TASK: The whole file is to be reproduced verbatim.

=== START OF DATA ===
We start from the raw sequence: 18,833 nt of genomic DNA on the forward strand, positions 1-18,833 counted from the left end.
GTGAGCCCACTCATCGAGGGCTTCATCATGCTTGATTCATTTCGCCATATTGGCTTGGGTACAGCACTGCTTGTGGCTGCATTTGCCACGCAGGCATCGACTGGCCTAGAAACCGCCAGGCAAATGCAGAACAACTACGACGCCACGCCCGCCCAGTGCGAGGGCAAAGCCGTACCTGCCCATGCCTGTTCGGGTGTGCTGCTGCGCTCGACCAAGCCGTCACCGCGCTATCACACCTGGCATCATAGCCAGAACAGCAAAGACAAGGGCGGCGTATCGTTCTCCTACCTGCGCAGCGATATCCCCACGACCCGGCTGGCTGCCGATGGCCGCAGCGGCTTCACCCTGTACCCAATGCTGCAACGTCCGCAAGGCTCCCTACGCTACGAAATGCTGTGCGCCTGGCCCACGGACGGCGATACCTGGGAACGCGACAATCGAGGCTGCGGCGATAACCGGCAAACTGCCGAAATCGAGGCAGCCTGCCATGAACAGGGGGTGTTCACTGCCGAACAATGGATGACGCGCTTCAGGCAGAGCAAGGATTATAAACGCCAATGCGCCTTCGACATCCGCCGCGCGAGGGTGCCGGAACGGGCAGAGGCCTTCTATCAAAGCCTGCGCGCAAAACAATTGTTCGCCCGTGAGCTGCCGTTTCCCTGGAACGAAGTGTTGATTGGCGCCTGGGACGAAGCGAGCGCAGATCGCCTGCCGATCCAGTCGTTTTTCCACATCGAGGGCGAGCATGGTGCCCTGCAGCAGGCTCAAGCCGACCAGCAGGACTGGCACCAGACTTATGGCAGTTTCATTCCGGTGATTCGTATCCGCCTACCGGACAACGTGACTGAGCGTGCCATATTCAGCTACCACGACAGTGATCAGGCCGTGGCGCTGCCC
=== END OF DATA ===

We start from the raw sequence: 18,833 nt of genomic DNA on the forward strand, positions 1-18,833 counted from the left end.
GTGAGCCCACTCATCGAGGGCTTCATCATGCTTGATTCATTTCGCCATATTGGCTTGGGTACAGCACTGCTTGTGGCTGCATTTGCCACGCAGGCATCGACTGGCCTAGAAACCGCCAGGCAAATGCAGAACAACTACGACGCCACGCCCGCCCAGTGCGAGGGCAAAGCCGTACCTGCCCATGCCTGTTCGGGTGTGCTGCTGCGCTCGACCAAGCCGTCACCGCGCTATCACACCTGGCATCATAGCCAGAACAGCAAAGACAAGGGCGGCGTATCGTTCTCCTACCTGCGCAGCGATATCCCCACGACCCGGCTGGCTGCCGATGGCCGCAGCGGCTTCACCCTGTACCCAATGCTGCAACGTCCGCAAGGCTCCCTACGCTACGAAATGCTGTGCGCCTGGCCCACGGACGGCGATACCTGGGAACGCGACAATCGAGGCTGCGGCGATAACCGGCAAACTGCCGAAATCGAGGCAGCCTGCCATGAACAGGGGGTGTTCACTGCCGAACAATGGATGACGCGCTTCAGGCAGAGCAAGGATTATAAACGCCAATGCGCCTTCGACATCCGCCGCGCGAGGGTGCCGGAACGGGCAGAGGCCTTCTATCAAAGCCTGCGCGCAAAACAATTGTTCGCCCGTGAGCTGCCGTTTCCCTGGAACGAAGTGTTGATTGGCGCCTGGGACGAAGCGAGCGCAGATCGCCTGCCGATCCAGTCGTTTTTCCACATCGAGGGCGAGCATGGTGCCCTGCAGCAGGCTCAAGCCGACCAGCAGGACTGGCACCAGACTTATGGCAGTTTCATTCCGGTGATTCGTATCCGCCTACCGGACAACGTGACTGAGCGTGCCATATTCAGCTACCACGACAGTGATCAGGCCGTGGCGCTGCCC